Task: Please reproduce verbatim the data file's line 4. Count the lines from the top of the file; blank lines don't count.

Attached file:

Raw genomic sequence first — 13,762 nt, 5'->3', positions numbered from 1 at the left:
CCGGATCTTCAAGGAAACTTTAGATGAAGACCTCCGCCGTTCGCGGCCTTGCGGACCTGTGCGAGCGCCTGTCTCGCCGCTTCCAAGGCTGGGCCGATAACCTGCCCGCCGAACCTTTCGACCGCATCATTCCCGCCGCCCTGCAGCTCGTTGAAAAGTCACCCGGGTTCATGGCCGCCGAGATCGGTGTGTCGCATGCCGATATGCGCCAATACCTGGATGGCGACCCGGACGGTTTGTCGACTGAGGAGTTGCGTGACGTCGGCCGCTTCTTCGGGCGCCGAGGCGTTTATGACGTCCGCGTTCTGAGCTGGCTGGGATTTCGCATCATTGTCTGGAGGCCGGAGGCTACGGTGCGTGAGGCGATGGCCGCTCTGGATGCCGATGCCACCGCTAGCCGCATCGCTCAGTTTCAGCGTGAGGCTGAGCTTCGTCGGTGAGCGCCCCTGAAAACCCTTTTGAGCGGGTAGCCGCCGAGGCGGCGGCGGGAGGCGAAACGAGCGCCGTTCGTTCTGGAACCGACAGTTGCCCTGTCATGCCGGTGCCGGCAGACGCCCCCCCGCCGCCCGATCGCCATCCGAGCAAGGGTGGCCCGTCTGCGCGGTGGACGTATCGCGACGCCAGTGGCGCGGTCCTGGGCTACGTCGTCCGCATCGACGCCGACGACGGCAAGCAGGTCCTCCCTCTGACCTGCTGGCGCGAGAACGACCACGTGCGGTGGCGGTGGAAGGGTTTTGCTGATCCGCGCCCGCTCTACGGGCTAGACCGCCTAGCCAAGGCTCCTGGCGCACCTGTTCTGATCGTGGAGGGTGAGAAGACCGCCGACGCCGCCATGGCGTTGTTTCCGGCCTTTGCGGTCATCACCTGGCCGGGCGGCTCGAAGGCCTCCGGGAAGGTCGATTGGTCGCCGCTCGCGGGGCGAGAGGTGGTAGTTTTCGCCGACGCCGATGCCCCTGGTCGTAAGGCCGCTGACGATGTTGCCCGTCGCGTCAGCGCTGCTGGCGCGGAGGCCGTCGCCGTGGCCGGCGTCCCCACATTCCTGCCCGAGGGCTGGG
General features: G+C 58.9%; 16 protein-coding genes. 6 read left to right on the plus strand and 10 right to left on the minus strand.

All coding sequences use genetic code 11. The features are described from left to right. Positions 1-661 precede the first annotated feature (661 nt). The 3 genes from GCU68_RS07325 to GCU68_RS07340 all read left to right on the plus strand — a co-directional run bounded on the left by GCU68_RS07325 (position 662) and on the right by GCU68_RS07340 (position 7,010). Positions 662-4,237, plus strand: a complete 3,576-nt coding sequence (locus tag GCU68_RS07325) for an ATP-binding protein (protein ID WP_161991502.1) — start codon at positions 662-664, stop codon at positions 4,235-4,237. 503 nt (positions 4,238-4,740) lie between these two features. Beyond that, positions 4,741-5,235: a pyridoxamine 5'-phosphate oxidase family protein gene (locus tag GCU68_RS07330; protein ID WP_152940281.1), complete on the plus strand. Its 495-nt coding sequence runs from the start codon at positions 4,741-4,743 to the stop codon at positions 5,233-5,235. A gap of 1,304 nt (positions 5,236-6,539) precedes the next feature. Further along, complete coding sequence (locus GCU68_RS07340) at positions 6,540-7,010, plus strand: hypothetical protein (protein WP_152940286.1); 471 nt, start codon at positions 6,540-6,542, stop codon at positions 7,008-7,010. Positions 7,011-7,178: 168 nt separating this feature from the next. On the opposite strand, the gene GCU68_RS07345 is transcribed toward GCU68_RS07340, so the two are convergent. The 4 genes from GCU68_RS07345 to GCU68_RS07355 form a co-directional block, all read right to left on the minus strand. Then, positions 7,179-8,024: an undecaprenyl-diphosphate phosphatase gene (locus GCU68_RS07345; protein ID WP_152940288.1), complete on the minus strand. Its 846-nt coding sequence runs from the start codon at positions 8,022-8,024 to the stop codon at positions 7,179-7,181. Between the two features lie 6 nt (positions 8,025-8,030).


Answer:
All coding sequences use genetic code 11. The features are described from left to right. Positions 1-661 precede the first annotated feature (661 nt). The 3 genes from GCU68_RS07325 to GCU68_RS07340 all read left to right on the plus strand — a co-directional run bounded on the left by GCU68_RS07325 (position 662) and on the right by GCU68_RS07340 (position 7,010). Positions 662-4,237, plus strand: a complete 3,576-nt coding sequence (locus tag GCU68_RS07325) for an ATP-binding protein (protein ID WP_161991502.1) — start codon at positions 662-664, stop codon at positions 4,235-4,237. 503 nt (positions 4,238-4,740) lie between these two features. Beyond that, positions 4,741-5,235: a pyridoxamine 5'-phosphate oxidase family protein gene (locus tag GCU68_RS07330; protein ID WP_152940281.1), complete on the plus strand. Its 495-nt coding sequence runs from the start codon at positions 4,741-4,743 to the stop codon at positions 5,233-5,235. A gap of 1,304 nt (positions 5,236-6,539) precedes the next feature. Further along, complete coding sequence (locus GCU68_RS07340) at positions 6,540-7,010, plus strand: hypothetical protein (protein WP_152940286.1); 471 nt, start codon at positions 6,540-6,542, stop codon at positions 7,008-7,010. Positions 7,011-7,178: 168 nt separating this feature from the next. On the opposite strand, the gene GCU68_RS07345 is transcribed toward GCU68_RS07340, so the two are convergent. The 4 genes from GCU68_RS07345 to GCU68_RS07355 form a co-directional block, all read right to left on the minus strand. Then, positions 7,179-8,024: an undecaprenyl-diphosphate phosphatase gene (locus GCU68_RS07345; protein ID WP_152940288.1), complete on the minus strand. Its 846-nt coding sequence runs from the start codon at positions 8,022-8,024 to the stop codon at positions 7,179-7,181. Between the two features lie 6 nt (positions 8,025-8,030).